Items where Author is "Cheney, James"

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    Expressiveness Benchmarking for System-level Provenance
    Over the past decade a number of research prototypes that record provenance or other forms of rich audit logs at the operating system level. The last few years have seen the increasing use of such systems for security and audit, notably in DARPA's $60m investment in the Transparent Computing program. Yet the foundations for trust in such systems remains unclear; the correct behaviour of a provenance recording system has not yet been clearly specified or proved correct. Therefore, attempts to improve security through auditing provenance records may fail due to missing or inaccurate provenance, or misunderstanding the intentions of the system designers, particularly when integrating provenance records from different systems. Even worse, provenance recording systems are not even straightforward to test, because the expected behaviour is nondeterministic: running the same program at different times or different machines is guaranteed to yield different provenance graphs, and running programs with nontrivial concurrency behaviour typically also yields multiple possible provenance graphs with different structure. We believe that such systems can be formally specified and verified, and should be in order to remove complex provenance recording systems from the trusted computing base. However, formally verifying such a system seems to require first having an accepted formal model of the operating system kernel itself, which is a nontrivial undertaking. In the short term, we propose provenance expressiveness benchmarking, an approach to understanding the current behaviour of a provenance recording system. The key idea (which is simple in principle) is to generate provenance records for individual system calls or short sequences of calls, and for each one generate a provenance graph fragment that shows how the call was recorded in the provenance graph. The challenge is how to automate this process, given that provenance recording tools work in different ways, use different output formats, and generate different (but similar) graphs containing both target activity and background noise. I will present work on this problem so far, focusing on how to automate the NP-complete approximate subgraph isomorphism problems we need to solve to automatically extract benchmark results.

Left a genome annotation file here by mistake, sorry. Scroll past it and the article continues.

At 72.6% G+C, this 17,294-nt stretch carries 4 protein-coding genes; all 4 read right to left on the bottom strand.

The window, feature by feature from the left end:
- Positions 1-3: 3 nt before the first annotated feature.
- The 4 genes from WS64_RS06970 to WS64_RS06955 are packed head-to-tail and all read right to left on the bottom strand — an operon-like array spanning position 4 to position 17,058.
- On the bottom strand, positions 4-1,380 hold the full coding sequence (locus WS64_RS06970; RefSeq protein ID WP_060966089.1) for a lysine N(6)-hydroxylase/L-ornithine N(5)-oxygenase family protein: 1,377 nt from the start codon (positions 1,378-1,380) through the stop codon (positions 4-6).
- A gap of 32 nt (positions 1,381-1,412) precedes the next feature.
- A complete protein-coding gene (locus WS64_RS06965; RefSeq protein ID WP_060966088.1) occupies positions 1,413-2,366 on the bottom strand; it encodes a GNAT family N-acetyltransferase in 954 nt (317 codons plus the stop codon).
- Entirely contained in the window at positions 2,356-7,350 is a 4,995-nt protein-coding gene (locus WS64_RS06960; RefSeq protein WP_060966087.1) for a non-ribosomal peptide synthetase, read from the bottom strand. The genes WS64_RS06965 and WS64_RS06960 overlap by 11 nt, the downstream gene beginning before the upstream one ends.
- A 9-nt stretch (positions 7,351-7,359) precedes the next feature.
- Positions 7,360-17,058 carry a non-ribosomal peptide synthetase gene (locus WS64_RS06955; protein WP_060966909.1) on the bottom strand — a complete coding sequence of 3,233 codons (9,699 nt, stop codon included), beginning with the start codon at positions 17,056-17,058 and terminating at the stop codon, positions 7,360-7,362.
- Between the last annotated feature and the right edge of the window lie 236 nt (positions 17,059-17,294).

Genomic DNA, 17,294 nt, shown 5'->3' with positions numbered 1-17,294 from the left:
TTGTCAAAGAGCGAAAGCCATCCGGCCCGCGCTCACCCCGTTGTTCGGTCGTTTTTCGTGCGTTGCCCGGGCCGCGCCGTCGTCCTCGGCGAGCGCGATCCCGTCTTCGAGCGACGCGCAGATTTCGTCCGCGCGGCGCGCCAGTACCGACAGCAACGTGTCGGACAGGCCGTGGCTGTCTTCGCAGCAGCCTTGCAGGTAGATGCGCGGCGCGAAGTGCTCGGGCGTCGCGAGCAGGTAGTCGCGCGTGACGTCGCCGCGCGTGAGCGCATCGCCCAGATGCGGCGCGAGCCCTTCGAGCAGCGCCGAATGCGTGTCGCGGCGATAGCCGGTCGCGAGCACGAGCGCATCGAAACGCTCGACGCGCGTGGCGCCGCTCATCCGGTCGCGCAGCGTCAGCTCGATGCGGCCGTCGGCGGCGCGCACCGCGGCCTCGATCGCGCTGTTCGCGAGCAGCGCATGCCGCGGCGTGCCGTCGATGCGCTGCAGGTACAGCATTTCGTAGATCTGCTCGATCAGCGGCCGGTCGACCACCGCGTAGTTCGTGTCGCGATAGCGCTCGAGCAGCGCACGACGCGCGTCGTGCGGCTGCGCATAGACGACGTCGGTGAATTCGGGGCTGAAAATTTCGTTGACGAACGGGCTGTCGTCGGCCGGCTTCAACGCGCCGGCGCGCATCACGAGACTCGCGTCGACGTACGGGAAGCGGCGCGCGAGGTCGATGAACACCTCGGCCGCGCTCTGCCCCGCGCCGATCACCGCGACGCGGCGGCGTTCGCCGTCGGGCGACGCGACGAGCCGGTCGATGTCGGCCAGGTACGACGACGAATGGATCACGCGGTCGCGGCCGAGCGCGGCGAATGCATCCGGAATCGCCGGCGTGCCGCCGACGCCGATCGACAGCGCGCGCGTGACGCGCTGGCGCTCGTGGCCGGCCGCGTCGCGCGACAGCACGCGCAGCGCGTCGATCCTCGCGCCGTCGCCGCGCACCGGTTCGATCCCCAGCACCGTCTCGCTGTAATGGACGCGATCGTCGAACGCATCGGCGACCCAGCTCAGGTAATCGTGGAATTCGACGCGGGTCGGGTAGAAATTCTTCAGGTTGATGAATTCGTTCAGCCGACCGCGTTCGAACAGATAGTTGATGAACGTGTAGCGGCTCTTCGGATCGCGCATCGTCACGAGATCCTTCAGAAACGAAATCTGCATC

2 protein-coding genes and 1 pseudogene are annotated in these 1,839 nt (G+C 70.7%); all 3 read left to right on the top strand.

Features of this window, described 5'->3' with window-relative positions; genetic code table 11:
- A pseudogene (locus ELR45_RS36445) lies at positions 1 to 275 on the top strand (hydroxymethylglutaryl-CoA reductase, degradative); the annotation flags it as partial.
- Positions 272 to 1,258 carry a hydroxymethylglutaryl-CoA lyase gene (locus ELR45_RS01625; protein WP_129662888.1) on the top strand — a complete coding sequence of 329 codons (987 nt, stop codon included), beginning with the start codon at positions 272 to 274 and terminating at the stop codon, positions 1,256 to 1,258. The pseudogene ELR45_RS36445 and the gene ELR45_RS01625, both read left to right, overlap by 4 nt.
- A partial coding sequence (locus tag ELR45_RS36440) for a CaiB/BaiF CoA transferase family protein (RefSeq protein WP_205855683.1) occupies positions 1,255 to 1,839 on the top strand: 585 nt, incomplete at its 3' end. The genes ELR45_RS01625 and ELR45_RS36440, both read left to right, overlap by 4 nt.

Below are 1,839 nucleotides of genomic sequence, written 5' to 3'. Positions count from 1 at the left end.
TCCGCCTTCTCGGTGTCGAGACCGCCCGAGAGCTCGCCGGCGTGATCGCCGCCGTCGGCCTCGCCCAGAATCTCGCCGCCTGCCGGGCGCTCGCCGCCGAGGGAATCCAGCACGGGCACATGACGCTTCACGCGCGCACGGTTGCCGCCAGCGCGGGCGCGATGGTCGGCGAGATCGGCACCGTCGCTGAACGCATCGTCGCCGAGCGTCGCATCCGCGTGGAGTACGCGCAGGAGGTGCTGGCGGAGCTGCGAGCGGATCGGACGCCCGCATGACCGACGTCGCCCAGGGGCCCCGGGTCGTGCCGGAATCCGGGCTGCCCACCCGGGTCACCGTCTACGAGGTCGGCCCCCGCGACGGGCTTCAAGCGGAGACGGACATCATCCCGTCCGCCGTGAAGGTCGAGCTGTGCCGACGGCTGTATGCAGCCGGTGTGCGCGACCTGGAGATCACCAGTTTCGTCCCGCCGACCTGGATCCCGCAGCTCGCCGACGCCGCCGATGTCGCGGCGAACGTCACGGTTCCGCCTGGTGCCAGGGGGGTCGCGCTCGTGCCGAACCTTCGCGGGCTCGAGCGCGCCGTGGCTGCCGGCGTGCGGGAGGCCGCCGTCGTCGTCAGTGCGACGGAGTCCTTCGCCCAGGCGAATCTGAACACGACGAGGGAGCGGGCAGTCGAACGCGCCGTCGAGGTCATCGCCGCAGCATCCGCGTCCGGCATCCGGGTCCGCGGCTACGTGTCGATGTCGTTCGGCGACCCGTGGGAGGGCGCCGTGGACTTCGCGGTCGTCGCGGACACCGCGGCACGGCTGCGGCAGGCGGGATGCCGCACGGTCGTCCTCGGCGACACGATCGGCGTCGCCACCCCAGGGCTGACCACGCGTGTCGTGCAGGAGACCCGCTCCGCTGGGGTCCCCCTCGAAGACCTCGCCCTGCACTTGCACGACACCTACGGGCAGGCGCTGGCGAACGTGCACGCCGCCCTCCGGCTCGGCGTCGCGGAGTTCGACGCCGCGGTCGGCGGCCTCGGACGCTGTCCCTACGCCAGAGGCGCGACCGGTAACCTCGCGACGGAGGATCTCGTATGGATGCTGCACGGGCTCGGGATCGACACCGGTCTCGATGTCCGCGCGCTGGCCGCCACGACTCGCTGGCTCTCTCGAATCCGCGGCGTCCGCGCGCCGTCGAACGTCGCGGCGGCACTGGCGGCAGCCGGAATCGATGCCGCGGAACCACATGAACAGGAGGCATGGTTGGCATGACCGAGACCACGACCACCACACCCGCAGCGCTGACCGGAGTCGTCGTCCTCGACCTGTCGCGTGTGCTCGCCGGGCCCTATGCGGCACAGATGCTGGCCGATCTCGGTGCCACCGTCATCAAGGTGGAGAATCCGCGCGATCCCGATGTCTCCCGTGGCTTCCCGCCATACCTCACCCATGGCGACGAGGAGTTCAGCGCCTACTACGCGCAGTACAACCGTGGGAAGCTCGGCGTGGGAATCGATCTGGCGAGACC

Shared with the University by
    Ms Amber Bu
This list was generated on Thu Jun 20 16:26:39 2024 UTC.